In Guatemala, Mosaic and our partners are moving smallholders from subsistence farming to a surplus though a replicable development model centered on high-quality farm inputs, agronomic expertise and financial assistance.

Mosaic has partnered with our customer, Disagro, and HELPS International since 2008, assisting farmers, their families and their communities by increasing corn yields. HELPS is a non-governmental organization that addresses economic development, health and education issues by teaching people ways to become self-sufficient. Together, we developed and implemented the "Corn Program" in the Guatemalan province of Alta Verapaz.

Mosaic contributes its agronomic expertise and more than $350,000 annually to support the purchase of fertilizer and the installation of water filters to reduce water-borne diseases, energy-efficient stoves and solar lights, while enabling HELPS to provide no-interest loans to the participants. Farmers sell surplus corn at local markets, repay their loan and use the remainder to care for their families.

This is, first and foremost, a partnership. Understanding the cultural sensitivities of the local people is paramount to success. For example, farmers prefer traditional seed varieties over modern hybrids, as corn is sacred to the Maya, and they prefer the taste of the Mayan black corn to the more productive white corn. Farmers are encouraged to join the program, not pressured. Some farmers are early adopters, eager to accept the opportunity, while others are more cautious and wait for their neighbors' results before committing.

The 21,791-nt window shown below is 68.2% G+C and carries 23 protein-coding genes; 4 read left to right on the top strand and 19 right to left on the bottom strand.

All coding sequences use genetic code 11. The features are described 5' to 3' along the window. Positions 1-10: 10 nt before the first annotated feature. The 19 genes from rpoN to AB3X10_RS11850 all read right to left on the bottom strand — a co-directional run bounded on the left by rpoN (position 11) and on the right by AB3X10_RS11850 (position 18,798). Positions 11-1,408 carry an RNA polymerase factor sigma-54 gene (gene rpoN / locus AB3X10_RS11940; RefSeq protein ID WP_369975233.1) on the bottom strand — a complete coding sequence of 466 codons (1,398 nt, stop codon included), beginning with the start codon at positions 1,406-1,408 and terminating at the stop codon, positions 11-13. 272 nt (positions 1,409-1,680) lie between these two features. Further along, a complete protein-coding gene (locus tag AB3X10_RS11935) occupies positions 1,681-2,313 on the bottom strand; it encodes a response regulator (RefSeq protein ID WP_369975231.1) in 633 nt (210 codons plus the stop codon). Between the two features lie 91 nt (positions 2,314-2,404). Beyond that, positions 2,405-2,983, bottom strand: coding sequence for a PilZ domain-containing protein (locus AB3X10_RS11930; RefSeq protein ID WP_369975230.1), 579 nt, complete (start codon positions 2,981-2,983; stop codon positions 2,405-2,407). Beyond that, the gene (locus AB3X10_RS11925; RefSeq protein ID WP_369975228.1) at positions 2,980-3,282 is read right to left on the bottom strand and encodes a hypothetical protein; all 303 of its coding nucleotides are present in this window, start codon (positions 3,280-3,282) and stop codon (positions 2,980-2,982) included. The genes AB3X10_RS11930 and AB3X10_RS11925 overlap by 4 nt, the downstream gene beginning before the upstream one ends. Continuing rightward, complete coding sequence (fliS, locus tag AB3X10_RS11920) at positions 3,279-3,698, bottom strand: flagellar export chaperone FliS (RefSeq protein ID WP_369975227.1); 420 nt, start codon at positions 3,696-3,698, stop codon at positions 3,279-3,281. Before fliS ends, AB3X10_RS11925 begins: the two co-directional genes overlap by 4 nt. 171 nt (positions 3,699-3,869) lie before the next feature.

More than 90 percent of farmers who entered the program in 2008 generated enough capital to no longer need loans to buy inputs. They graduated and now act as mentors for new farmers joining the program. With the high loan repayment rate, the program naturally expands as these repaid monies are reinvested.

The benefit this brings to the overall health of the community is immeasurable. Before intervention, farmers struggled to grow enough corn to meet the needs of their families. They would travel to other parts of Guatemala, Central America or even the United States to find work, which divided families and often left the farmers susceptible to danger. With no access to capital and no credit history, the cycle of poverty was nearly impossible to break. Post-assistance, the farmers produce enough to eat, plus a surplus to sell at market, and can now consider using some of their land for cash crops to further increase income. In 2011, we will serve 1,000 farm families, spanning 50 villages in Alta Verepaz.